Combat Jack and A-King ask Redman about the tutelage of Erick Sermon, whom Redman performed with last month at the BET Hip Hop Awards Cyphers. “Even though we had our lil’ issues—everybody in the [Def Squad] had issues—I still respect [Erick Sermon] and love him to this day—for mentoring me, showin’ me the Funk 101, like a big brother to me. He was just like that big brother that watched over me and Keith [Murray],” said the MC who first appeared on 1990’s Business As Usual album by EPMD. “Even though he was busy, he still made sure we was alright, just like we made sure he was alright—we definitely ride for ‘Dub. But his legacy is here. Everyone respects Erick Sermon. Every body respects Erick Sermon. My thing is, Erick Sermon gots to get the fuck out more, and reach out more, and be more [communicative] with his circle, with his peers. His whole team know it, and he know it.” Red’ alleged that the EPMD co-founder’s shyness is his greatest setback. “He was the one who started that Atlanta shit…that nigga brought hope down there.” At last month’s BET Awards, Redman said Rick Ross recalled getting a ride from the airport to Sermon’s basement studio by the then-Def Jam star. Notably, Red’ joked that he had forgotten the affair. Interesting, Ross’ foe, 50 Cent, was another MC who had recorded with Sermon in Atlanta, Georgia. Funk Doc wishes E-Double would have better capitalized on his ear for budding musical talent. “As a person, he’s the dopest guy, the coolest guy, and the funniest guy; you’d love to be around him…I just wish he would take ownership [of it].”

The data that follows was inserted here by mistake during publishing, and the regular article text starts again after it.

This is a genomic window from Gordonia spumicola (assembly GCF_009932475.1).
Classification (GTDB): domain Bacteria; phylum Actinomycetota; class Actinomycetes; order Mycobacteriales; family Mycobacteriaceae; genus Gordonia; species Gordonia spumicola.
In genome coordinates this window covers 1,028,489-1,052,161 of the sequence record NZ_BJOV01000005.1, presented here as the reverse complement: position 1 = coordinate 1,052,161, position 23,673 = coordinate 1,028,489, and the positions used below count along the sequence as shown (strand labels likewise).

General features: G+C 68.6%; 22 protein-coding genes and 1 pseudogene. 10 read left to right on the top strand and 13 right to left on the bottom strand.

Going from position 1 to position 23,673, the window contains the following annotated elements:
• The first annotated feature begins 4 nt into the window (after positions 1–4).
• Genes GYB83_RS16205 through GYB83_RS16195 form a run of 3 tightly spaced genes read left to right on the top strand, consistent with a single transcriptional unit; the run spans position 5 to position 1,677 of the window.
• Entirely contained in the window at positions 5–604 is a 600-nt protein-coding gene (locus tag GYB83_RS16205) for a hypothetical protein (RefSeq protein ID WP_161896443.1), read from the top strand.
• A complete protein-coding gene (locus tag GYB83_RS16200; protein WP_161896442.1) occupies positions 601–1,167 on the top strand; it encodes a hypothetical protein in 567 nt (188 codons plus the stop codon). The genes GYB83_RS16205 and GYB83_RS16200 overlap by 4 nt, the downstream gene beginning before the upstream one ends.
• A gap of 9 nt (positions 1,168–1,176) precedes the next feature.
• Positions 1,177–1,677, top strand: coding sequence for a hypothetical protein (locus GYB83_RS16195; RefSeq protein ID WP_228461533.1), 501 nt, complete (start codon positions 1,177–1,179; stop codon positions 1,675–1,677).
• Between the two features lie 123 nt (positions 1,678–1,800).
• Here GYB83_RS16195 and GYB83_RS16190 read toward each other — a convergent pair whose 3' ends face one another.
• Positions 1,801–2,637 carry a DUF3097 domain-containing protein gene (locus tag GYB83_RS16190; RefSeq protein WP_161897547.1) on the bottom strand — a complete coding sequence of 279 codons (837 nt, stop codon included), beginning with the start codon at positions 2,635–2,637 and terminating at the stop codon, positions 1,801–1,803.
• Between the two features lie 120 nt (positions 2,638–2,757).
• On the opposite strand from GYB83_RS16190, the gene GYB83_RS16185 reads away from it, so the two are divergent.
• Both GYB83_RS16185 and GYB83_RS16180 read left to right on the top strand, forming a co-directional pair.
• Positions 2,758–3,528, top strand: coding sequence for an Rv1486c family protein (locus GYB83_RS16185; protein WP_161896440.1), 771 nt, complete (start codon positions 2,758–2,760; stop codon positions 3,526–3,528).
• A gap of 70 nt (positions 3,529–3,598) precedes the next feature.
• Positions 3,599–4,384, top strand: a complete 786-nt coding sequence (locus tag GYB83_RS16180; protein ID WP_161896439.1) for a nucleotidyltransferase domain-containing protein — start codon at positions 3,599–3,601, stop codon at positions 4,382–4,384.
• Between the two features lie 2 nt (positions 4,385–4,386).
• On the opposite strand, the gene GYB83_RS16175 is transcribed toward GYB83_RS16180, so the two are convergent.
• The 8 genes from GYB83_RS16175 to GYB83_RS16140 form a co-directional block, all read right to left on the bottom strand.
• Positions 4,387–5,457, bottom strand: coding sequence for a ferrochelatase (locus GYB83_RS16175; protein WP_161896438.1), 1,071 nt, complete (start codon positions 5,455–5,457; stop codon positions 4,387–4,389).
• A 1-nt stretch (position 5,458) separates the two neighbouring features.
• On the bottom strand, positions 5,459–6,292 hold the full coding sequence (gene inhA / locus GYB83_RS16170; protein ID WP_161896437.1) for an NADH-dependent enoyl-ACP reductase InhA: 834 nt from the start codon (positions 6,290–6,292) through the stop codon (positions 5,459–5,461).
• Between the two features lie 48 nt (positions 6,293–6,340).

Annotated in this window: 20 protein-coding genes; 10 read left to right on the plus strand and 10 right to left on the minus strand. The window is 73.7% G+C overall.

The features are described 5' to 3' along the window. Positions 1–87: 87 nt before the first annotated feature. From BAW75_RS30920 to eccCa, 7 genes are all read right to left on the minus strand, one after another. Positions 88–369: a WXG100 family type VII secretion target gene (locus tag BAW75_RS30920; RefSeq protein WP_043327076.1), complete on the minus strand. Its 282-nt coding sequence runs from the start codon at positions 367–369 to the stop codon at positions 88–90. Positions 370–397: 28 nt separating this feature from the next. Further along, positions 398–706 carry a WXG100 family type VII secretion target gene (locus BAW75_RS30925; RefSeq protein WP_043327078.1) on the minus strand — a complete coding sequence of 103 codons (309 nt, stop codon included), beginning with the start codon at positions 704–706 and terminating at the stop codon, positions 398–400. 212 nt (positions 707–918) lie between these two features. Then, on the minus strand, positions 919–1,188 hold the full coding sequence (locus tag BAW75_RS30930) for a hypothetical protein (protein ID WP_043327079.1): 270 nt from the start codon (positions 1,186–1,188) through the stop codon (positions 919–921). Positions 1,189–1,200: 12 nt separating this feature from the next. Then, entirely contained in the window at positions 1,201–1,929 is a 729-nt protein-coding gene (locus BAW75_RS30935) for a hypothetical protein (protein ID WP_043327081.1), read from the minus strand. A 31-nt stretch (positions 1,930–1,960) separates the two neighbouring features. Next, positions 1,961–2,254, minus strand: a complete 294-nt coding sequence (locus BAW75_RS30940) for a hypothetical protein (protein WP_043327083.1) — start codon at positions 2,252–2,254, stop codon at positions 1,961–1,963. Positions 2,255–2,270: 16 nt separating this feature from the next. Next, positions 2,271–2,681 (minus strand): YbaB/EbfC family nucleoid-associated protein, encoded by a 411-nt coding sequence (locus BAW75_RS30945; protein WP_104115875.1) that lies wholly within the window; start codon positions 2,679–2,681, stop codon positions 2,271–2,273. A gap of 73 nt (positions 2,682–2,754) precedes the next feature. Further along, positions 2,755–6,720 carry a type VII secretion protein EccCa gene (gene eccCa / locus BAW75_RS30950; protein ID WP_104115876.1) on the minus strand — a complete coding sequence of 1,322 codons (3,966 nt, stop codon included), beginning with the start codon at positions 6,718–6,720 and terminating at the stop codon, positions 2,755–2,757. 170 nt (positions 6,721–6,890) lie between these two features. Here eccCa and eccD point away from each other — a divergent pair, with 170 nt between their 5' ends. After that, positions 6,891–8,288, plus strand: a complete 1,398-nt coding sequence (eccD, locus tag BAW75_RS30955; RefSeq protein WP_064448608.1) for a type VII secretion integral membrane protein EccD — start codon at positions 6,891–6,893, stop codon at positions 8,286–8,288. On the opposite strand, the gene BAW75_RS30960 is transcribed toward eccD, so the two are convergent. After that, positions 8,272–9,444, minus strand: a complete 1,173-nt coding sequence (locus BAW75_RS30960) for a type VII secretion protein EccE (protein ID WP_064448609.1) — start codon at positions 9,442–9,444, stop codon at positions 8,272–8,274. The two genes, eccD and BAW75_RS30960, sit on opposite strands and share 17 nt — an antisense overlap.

Speaking about the early ’90s days with EPMD, Redman recalled working at a New Jersey Sizzler, before going on tour with Sermon and Parish Smith. He also says that his DJ abilities, knowledge of records, and MC style influenced EPMD records including “Rap Is Outta Control.” In turn, Red’ said he learned about the Funk from Erick, and developed a deeper vocal tone from PMD.